Does Religion Have Any Place In Culture?

“There is not a square inch in the whole domain of our human existence over which Christ, who is Sovereign over all, does not cry, Mine!”

— Abraham Kuyper.

In the wake of the heart retching events that occurred in Northern Ireland regarding the murder of Lyra McKee, I can’t help being continually haunted by a statement coming from a young woman at her funeral. During the news coverage from the funeral, which saw a host of political and cultural leaders in attendance, the reporter sought to depict the mood surrounding the crowd of this huge funeral taken place in St. Anne’s Cathedral. Many of the bystanders wanting to show support rightly empathised with the McKee family and the tragic loss that they must be feeling at the present, whilst others reminisced about the stories they had heard of Lyra and her drive to make Northern Ireland a better place to live. Then, a women responded saying something along the lines of ‘There’s no need to Religion in politics.’ Being a ‘child of the peace agreement’ this is quite a common statement to be made when regarding the recent history of Northern Ireland. This statement, at this moment, has some really important implications for Christians in Northern Ireland.  

The statement itself may seem harmless – yes, we as Christians shouldn’t try to treat Stormont as a body of believers, but in this rapidly evolving secular society, where does faith and politics meet? And what sort of framework should we look to for such a complicated matter? One such framework which can be extremely helpful when trying to make sense of faith and politics is the ‘sphere sovereignty’ framework. Sphere sovereignty asserts that all areas of modern life can be split into very distinct spheres. Each sphere is sovereign within its own sphere but, not in a different sphere. God is sovereign over every sphere, therefore, we as Christians should live in those spheres as if God is sovereign over them. Attributed to the previous Dutch Prime minister Abraham Kuyper, sphere sovereignty is formed on two main principles based from scripture: 1) common grace; and 2) biblical worldview.  

Kuyper started with the premise of common grace, which he derived from the Noahic covenant. The sign of that covenant is the rainbow, which was a sign of God’s providential care in sustaining of the whole world. The Westminster Shorter Catechism defines God’s providence as: “His most holy, wiseand powerful preserving and governing all his creatures and all their actions.” It is distinct from special or particular grace because common grace is supplied to everyone in God’s creation, regardless of whether you bow the knee before Him or not. However, Kuyper doesn’t just see this as a mere natural phenomenon, instead he proposes that God, in creating the natural order, also blessed humanity with the ability to create civilisations. In other words, God has given us through His common grace the ability to make and sustain a well ordered and functioning society. This was seen through the Theocracy of Israel right up until modern day democracy.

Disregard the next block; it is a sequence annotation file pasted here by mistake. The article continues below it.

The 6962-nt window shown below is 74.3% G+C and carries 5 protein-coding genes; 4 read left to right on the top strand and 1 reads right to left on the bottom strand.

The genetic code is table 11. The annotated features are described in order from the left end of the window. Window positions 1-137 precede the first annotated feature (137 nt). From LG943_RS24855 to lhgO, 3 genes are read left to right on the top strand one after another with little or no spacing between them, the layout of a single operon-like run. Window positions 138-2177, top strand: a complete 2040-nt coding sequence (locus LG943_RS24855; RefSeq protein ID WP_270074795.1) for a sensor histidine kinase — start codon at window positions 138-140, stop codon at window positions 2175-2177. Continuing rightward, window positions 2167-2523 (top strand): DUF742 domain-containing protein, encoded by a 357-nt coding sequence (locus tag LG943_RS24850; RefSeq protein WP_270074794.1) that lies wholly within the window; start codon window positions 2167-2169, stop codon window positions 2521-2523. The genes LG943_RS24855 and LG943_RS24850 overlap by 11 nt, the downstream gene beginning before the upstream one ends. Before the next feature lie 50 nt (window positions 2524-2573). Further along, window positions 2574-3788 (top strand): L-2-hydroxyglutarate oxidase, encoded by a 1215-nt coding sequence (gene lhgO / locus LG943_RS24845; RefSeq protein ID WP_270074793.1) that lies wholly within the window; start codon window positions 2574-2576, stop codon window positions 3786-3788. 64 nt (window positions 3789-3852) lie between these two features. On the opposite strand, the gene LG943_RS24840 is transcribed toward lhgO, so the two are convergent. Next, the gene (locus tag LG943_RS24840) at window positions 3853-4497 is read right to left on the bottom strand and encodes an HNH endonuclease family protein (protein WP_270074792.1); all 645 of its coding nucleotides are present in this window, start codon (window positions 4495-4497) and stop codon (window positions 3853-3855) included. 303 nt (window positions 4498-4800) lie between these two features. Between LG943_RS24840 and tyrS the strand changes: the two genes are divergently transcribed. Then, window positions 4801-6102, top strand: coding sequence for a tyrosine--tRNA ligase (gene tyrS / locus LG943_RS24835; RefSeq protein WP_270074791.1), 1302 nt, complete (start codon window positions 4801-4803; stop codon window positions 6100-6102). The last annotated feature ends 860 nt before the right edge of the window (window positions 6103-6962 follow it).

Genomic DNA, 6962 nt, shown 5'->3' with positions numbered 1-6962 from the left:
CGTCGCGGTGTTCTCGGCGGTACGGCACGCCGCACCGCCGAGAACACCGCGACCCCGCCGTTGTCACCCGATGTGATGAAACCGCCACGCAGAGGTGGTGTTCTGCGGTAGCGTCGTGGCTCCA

Kuyper didn’t just stop there. Building on his idea of Common Grace, Kuyper further proposed that seeing the societal structure bares the image of our creator, it should be governed by His rules as well. This, Kuyper believed, is when a biblical worldview must be developed. God has given through His Grace special revelation through His word. Kuyper, like Calvin before him, knew that the only way to understand our purpose as Christian is to know our position clearly in relation to God. Therefore, because God is omniscient and omnibenevolent, He has given us instructions that will lead to the highest form of human flourishing possible.  

Applying sphere sovereignty to the 21st Century can produce some really interesting ‘flash points’ for Evangelical Christians. Due to our understanding of man’s innate inclination to sin, we can map the parallels between secularisation and the normalisation of issues such as abortion, homosexual marriage, euthanasia, etc. Because, when you’re not morally accountable to anyone other than yourself, why not do what’s right for you, find your truth. As biblically minded Christians, we must be the ones heralding from absolutely every sphere, the unfathomable forgiveness that can be found in Christ. Are we not moved by our fellow man trying to find satisfaction in worldly, temporary things? Do we not want to tell them of the satisfaction that is found in the cleansing forgiveness of Christ and Him alone? Speaking candidly, I often find myself justifying to myself that I showed kindness to that person so therefore, they know the love of Jesus. But, as we peel it back, we find out that we aren’t the only ones who can show immense kindness to people. Yet, we are the only ones who have a reason to. Let us think about this, seriously, in our quiet times, before the Lord. Search the scriptures diligently as it is not just our only hope but as our guide through this vastly confusing world we live in. Find out what the biblical worldview is on mathematics, science, teaching or whatever sphere you may find yourself in, and live by it. Not just because you have your Christian hat on today, but because Christ is Lord over everything.  

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